Honorable mentions: The Amazing Spider-Man (Making a book that’s around for decades feel fun and fresh is no small feat, but Dan Slott pulls it off twice monthly!), Copperhead (A female-led space western with nuanced characters and socio-political undertones? What’s not not to like?), C.O.W.L. (great concept, gorgeous artwork.), Deadly Class (Imagine Harry Potter, only all the wizards are assassins. And everyone’s a Death Eater to some degree.), Nailbiter (Possibly the craziest, most thrilling serial killer yarn I’ve come across in any medium), Wytches (A chillingly original take on the concept of witches; reads like a horror movie.)
I was immediately drawn to Dave Eggers’s new book, and it did not disappoint. Eggers imagines what our world might look like if certain trends regarding our „online lives“ continue, picturing a future dominated by social media and a handful of online companies. Although the book is far from a traditional page turner, I was hooked and kept returning to it. Eggers is not subtle about his message, but neither was George Orwell in 1984. Only time will tell if The Circle will leave a similar impression on the collective consciousness, but I wouldn’t be surprised if it did.
This story about a reclusive cult director and the death of his daughter reads like a noir detective story by way of The Twilight Zone. At 640-pages, it’s a behemoth, but it’s so lovingly crafted and dripping with atmosphere that the pages flew by within two short days. I sure hope author Mari Pessl won’t keep us waiting another couple of years until her next offering.
A Better World (Brilliance, Book 2)
I read both Brilliance books in 2014, and I’m eagerly awaiting the final part in the trilogy. It’s a smart, fast-paced superhero thriller that keeps raising the stakes and needn’t shy away from big budget competitors like the Avengers or the X-Men. Superheroes have yet to make a real impact on the literary scene, but author Marcus Sakey shows that it’s possible.
Honorable mentions: Honestly? None. I read more books in 2014 than I did in the preceeding three years combined, but most weren’t actually published in 2014, so putting them here would be cheating. If that wasn’t the case, I’d definitely tell you to go and buy everything written by surrealist master Matt Ruff. I’d also tell you how I „discovered“ Gillian Flynn, whose meteroic rise to superstardom must’ve happened while I was gazing at my bellybutton. I’m currently reading her sophomore novel Dark Places and kicking myself for not having written it. Gone Girl is already waiting on my nightstand, of course — no spoilers, people!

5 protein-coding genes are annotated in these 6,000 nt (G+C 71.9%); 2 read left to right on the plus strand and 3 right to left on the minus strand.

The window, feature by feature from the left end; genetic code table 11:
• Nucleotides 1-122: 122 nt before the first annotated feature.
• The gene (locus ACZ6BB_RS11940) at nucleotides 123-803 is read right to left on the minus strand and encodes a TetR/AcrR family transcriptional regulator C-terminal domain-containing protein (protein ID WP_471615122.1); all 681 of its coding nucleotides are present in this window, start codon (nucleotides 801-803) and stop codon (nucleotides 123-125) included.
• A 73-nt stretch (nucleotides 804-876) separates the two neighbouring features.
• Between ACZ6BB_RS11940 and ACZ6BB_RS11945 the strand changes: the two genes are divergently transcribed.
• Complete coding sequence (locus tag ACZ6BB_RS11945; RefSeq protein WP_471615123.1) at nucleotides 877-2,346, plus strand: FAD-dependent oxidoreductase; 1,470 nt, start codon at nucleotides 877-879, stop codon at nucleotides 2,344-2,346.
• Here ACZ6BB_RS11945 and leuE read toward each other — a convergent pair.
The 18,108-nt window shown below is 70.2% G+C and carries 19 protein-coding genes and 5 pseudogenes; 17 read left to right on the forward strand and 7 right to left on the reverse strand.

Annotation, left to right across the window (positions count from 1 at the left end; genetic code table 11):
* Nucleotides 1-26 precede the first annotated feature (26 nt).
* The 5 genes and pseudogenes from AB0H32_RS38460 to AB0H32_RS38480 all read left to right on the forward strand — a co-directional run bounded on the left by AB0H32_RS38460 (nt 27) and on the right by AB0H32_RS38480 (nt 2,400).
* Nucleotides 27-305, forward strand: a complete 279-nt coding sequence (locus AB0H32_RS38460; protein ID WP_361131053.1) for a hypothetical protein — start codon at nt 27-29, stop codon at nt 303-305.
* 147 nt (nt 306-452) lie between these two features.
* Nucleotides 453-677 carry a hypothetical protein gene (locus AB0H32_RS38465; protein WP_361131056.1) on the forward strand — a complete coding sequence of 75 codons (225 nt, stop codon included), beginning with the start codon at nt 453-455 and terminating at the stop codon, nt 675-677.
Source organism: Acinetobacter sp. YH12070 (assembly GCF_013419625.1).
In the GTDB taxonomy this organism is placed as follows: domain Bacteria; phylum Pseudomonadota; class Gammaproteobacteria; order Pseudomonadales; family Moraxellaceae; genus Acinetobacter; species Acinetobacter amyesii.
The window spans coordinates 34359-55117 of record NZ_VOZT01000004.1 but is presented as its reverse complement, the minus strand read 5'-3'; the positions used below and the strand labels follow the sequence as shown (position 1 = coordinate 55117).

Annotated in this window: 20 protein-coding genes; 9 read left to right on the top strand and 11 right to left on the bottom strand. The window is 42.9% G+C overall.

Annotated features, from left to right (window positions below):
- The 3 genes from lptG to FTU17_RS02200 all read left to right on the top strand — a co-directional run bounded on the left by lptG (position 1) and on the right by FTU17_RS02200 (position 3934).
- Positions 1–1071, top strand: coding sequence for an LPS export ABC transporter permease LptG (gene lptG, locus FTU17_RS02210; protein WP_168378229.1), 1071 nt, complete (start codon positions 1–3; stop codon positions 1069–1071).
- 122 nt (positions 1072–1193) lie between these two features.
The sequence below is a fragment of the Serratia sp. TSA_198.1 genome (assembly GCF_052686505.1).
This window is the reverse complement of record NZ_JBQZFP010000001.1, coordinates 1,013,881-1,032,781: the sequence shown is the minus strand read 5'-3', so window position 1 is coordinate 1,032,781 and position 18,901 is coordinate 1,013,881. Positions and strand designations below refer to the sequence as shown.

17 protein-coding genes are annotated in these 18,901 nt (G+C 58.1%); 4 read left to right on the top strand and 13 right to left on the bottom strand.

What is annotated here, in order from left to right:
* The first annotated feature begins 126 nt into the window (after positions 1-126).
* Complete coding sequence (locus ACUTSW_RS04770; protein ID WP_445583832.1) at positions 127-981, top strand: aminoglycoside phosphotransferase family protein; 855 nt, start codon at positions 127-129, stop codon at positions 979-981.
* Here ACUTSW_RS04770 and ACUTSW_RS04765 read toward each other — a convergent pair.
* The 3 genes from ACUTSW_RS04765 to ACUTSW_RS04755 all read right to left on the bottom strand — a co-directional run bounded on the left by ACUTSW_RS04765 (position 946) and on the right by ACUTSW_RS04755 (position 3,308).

Boy, did the Fastest Man Alive throw me for a loop. I never expected to like this, at all. I didn’t like Smallville, I couldn’t even get into Arrow, I don’t like modern CW shows, period. Still, I ended up tuning in to the premiere in a „let’s see how badly they screwed this up“-kind of way. And from that point on, I was hooked. Completely unashamed of its comic book roots, The Flash is a fun, lighthearted show with an endearing cast and an ongoing mystery that should intrigue even longtime comic book fans. I’m one of those, and I have no clue how this going to play out. Well played, producers. Well played.
Atmospheric, darkly funny and at times shockingly violent, Fargo is a unique kind of beast. Somebody put a lot of thought and effort into this show, and it shows. Billy Bob Thornton steals the show in the role of the sinister Lorne Malvo, but the rest of the cast is no less engaging. There was not a dull episode in the entire first season.
This show was a delightful surprise. Silicon Valley provides a satirical look at the struggles of a tech start-up and a more nuanced take on the character archetypes presented in shows like The Big Bang Theory. In equal measure poignant and hilarious, this was a surprise hit for me.
Honorable mentions: Gotham (A surprisingly moody crime drama with an old-school Dick Tracy-vibe), Halt and Catch Fire (a sort of companion piece to Silicon Valley in a way), Hannibal (psycho drama at its finest)